Drinking water supply solid for the region
Gisborne residents can be reassured their drinking water supply is safe and will continue throughout the four-week nationwide lockdown.
Council team leader for drinking water Judith Robertson says the treating and supply of water is extremely high priority.
“Of course this is an essential service and people do not need to be concerned about the safety of the Gisborne water supply. Water supplies are not reported as a transmission route for the COVID-19 illness.”
Council's water treatment plant operators and staff have protocols in place to isolate and stay well.
“We are fully stocked with the water treatment chemicals needed and our treatment plants are operating as normal. The water supplied is safe and meets the New Zealand Drinking Water Standards,” Ms Robertson says.
All goods and service suppliers in Gisborne and other cities have confirmed their ability to continue supply for the weeks and months ahead. Each company is now working to their business continuity plans and have assured Council of their continued support to ensure water treatment and supply is not interrupted.
Fulton Hogan is Council's contractor for fixing pipe breaks, water leaks and other issues on the water supply network.
“These types of things can happen from time-to-time and their teams are working through the New Zealand shutdown.”
Strict hygiene protocols are followed for contractors working on the water supply pipes and at the facilities. Ms Robertson is encouraging people to continue to notify Council of any leaks and issues using the Council’s Request for Service process or via the GDC Fix app, the Council’s customer service email – firstname.lastname@example.org – or 0800 653 800. Non-urgent work will be delayed and customers will be informed about this on an issue-by-issue basis.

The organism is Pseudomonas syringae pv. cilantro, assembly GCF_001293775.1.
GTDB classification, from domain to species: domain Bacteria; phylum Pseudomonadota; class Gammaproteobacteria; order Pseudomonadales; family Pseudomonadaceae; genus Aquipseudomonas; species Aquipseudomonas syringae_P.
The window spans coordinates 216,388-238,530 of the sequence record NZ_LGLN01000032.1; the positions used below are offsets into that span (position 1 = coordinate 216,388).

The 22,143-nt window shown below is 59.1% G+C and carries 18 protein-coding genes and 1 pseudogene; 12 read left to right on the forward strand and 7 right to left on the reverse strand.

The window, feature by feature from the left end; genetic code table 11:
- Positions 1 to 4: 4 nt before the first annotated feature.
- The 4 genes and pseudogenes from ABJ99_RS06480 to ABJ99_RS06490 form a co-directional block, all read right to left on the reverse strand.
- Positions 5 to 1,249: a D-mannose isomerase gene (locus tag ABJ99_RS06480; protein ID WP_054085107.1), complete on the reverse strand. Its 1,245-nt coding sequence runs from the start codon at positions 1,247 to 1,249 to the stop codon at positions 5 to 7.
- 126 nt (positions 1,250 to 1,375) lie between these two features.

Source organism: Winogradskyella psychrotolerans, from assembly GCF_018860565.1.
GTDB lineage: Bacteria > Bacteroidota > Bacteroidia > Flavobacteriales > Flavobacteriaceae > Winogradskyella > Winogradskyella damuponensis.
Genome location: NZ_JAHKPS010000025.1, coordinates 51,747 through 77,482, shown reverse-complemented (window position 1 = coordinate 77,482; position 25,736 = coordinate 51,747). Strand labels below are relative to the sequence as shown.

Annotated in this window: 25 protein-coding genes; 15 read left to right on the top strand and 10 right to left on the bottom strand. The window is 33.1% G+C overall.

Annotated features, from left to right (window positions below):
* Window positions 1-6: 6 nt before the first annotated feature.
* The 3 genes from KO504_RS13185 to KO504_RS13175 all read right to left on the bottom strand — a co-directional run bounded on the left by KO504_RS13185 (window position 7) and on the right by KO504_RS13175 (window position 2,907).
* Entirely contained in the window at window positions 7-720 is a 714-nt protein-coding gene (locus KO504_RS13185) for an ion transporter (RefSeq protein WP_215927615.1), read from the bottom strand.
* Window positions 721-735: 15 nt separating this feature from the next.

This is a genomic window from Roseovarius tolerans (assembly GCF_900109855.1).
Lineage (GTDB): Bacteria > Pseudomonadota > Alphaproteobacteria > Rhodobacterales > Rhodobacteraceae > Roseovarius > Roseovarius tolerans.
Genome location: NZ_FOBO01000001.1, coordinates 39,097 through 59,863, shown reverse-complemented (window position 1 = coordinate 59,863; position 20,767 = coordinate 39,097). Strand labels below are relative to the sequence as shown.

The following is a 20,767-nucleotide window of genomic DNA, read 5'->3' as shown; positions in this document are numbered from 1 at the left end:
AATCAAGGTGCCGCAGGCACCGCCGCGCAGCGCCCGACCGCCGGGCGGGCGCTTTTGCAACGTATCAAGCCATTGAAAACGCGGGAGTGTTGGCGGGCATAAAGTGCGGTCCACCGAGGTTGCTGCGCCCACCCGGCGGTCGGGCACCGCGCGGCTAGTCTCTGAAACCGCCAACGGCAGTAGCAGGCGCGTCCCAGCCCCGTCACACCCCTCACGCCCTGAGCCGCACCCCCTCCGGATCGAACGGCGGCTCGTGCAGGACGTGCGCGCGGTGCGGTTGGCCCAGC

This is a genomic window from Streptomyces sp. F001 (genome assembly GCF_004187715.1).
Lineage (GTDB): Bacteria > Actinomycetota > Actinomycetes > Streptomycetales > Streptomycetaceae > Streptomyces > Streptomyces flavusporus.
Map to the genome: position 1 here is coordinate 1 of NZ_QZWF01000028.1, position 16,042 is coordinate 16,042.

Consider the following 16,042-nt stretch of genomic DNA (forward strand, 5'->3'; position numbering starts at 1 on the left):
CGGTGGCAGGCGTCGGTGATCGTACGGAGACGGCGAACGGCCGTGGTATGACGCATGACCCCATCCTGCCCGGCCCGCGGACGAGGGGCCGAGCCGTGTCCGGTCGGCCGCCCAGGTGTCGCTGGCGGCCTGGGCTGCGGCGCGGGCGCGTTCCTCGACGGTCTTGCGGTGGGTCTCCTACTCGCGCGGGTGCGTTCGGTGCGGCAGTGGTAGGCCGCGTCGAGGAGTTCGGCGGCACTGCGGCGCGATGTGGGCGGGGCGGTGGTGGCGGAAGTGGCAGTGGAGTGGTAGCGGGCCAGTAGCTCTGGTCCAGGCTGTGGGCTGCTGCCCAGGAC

The city’s daily water demand remains stable with no high demand peaks. Water storage dam levels are being replenished by some rainfall in the dams’ catchment, but dams are dropping slowly, which is normal for this time of year. The dam water storage levels are within expectation for this time of the year.
“As always, water conservation is important and people are asked to not be wasteful with water at home and at work. Being careful with outdoor water usage is still important to control daily water demand.”
Gisborne has three dams – the HC Williams Dam which was constructed in 1974 and has a useable capacity of 1,833,491 cubic metres; the Clapcott Dam which was constructed in 1948 and has a useable capacity of 896,500 cubic metres and the Sang Dam which was constructed in 1972 and has a useable capacity of 347,568 cubic metres but is currently empty with the water having been released into the Clapcott Dam catchment.
Water is also drawn from the bush intake at the headwaters of the Waingake River, which is commonly known as Te Arai River. The river supplements the dam water supply. Catchments for both the dams and river supplies are rain fed. One cubic metre of water is equivalent to 1000-litres.